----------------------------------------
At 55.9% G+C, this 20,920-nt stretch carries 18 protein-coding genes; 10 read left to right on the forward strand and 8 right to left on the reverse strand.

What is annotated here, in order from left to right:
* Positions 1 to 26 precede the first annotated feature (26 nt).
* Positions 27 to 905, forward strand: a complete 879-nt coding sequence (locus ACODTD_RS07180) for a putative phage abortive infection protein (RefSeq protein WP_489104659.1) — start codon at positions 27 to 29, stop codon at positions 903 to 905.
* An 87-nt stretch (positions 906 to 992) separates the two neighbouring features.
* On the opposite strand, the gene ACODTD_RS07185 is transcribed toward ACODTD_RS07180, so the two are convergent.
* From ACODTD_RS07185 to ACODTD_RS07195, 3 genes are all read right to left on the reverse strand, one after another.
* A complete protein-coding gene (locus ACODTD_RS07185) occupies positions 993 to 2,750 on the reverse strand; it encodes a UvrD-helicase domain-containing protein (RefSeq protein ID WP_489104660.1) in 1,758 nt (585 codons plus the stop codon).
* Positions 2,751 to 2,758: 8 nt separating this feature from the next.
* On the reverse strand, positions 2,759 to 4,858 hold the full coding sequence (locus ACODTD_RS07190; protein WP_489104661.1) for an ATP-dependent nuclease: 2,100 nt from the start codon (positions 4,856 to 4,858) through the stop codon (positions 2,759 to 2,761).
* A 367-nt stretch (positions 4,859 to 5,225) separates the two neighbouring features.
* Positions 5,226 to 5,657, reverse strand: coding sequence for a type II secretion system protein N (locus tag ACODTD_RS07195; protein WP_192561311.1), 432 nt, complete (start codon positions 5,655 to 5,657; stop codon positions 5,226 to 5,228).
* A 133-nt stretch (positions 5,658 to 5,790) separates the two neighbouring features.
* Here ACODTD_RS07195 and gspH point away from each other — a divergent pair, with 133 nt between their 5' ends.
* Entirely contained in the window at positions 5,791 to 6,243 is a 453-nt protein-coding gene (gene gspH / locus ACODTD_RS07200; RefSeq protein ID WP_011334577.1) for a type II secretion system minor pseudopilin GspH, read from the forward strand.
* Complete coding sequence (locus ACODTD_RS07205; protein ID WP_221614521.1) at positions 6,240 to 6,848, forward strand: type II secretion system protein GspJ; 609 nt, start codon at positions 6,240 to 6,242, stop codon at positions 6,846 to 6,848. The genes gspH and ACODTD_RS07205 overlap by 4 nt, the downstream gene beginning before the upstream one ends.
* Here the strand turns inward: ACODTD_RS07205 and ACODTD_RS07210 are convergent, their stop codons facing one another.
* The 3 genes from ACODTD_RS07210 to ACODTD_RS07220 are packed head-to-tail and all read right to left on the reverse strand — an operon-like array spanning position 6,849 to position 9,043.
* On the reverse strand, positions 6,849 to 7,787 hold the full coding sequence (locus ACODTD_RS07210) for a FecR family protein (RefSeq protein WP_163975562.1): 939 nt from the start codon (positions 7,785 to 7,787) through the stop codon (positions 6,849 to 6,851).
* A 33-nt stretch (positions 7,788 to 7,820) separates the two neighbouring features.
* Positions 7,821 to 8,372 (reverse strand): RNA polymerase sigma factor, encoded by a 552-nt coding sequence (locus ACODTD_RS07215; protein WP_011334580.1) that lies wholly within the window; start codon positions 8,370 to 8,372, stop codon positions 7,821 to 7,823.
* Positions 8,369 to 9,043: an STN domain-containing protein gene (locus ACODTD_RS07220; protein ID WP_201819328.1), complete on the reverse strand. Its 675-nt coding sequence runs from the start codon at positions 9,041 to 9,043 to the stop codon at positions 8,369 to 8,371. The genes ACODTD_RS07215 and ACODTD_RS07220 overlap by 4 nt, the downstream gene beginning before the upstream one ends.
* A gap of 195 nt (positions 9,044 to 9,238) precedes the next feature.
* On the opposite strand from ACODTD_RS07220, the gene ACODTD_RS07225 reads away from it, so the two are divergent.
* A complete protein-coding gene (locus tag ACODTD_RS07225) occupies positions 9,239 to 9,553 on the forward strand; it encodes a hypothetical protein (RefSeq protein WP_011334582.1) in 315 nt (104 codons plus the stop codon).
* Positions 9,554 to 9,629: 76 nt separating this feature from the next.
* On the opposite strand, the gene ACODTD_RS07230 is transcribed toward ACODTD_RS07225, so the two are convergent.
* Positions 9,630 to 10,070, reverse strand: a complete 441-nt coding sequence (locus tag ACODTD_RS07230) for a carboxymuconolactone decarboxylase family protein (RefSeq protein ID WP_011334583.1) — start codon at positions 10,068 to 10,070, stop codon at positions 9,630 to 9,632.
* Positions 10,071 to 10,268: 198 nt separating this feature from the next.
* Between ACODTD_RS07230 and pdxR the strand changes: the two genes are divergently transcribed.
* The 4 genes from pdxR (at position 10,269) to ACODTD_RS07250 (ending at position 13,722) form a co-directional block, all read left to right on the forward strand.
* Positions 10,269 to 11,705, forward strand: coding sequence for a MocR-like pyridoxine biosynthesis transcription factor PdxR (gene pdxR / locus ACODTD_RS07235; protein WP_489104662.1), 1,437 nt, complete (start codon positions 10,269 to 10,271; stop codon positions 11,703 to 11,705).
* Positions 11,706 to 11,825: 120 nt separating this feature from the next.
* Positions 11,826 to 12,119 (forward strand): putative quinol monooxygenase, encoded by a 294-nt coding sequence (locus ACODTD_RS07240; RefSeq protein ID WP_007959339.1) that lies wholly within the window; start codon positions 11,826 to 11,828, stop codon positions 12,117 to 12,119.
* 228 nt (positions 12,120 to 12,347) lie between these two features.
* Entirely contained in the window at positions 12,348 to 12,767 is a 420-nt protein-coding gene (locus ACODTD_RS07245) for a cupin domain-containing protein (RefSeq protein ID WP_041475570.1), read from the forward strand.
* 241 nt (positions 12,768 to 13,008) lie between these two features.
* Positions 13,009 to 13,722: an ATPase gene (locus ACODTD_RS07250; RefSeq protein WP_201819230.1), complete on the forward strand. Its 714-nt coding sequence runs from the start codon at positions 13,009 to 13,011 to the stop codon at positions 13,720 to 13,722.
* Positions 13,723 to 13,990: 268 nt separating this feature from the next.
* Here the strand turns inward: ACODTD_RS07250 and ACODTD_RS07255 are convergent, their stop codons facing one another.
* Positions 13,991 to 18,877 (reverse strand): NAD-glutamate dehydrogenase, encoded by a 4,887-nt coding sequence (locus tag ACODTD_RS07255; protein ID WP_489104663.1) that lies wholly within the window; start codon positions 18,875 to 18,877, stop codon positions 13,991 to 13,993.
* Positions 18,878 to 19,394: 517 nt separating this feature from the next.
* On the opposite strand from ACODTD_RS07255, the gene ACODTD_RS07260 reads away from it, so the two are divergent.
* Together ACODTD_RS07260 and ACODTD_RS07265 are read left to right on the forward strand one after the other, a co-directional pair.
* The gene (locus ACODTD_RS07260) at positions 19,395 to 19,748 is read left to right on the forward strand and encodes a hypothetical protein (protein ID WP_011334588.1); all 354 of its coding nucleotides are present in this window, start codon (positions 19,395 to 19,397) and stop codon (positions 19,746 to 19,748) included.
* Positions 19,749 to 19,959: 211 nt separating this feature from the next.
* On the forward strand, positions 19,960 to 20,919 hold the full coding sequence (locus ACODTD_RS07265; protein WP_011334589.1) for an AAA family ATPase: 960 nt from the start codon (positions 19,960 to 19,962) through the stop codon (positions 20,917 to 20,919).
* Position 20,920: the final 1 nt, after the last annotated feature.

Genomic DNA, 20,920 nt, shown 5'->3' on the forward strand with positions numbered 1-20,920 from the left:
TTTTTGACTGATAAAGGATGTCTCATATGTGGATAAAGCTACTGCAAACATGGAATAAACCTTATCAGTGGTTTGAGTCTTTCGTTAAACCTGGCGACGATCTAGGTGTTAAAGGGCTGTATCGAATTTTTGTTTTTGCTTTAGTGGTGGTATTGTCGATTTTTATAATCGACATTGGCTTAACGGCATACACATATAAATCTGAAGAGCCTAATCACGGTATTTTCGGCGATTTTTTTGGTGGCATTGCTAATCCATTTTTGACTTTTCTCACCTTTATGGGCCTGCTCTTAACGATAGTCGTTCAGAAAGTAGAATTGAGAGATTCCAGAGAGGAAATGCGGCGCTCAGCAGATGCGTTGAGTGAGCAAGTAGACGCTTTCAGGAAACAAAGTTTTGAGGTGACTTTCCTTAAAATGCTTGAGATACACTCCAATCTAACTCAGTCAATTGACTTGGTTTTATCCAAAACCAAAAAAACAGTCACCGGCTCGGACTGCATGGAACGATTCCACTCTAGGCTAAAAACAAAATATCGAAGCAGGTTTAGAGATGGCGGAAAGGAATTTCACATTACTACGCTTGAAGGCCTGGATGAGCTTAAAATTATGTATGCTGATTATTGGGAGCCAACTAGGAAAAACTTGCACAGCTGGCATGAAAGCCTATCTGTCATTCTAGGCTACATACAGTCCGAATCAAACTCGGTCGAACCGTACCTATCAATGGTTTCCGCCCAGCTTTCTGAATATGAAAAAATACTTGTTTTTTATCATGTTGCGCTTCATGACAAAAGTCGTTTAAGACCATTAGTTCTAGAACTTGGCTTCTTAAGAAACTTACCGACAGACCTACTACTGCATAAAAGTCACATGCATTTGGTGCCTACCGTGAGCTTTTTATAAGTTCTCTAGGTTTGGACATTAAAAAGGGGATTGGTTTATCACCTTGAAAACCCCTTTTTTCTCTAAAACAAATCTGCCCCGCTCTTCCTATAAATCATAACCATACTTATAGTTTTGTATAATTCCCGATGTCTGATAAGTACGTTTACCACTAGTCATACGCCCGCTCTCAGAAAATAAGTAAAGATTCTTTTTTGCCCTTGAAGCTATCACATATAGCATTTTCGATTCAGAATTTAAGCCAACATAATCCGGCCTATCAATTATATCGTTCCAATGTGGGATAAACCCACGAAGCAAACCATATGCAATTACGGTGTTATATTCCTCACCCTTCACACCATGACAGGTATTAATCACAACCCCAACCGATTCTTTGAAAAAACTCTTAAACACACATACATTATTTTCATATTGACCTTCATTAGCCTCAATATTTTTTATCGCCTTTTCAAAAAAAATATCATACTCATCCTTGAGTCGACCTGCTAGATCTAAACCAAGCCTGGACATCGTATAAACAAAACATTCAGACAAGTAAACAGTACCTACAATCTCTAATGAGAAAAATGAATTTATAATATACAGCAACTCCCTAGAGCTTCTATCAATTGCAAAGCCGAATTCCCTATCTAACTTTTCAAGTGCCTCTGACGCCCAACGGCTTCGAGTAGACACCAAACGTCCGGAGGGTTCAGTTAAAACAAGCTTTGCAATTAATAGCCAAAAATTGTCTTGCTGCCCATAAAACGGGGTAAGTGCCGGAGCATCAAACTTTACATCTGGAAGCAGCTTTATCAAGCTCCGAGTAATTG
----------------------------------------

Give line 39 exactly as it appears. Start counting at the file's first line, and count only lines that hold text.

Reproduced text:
* Positions 13,723 to 13,990: 268 nt separating this feature from the next.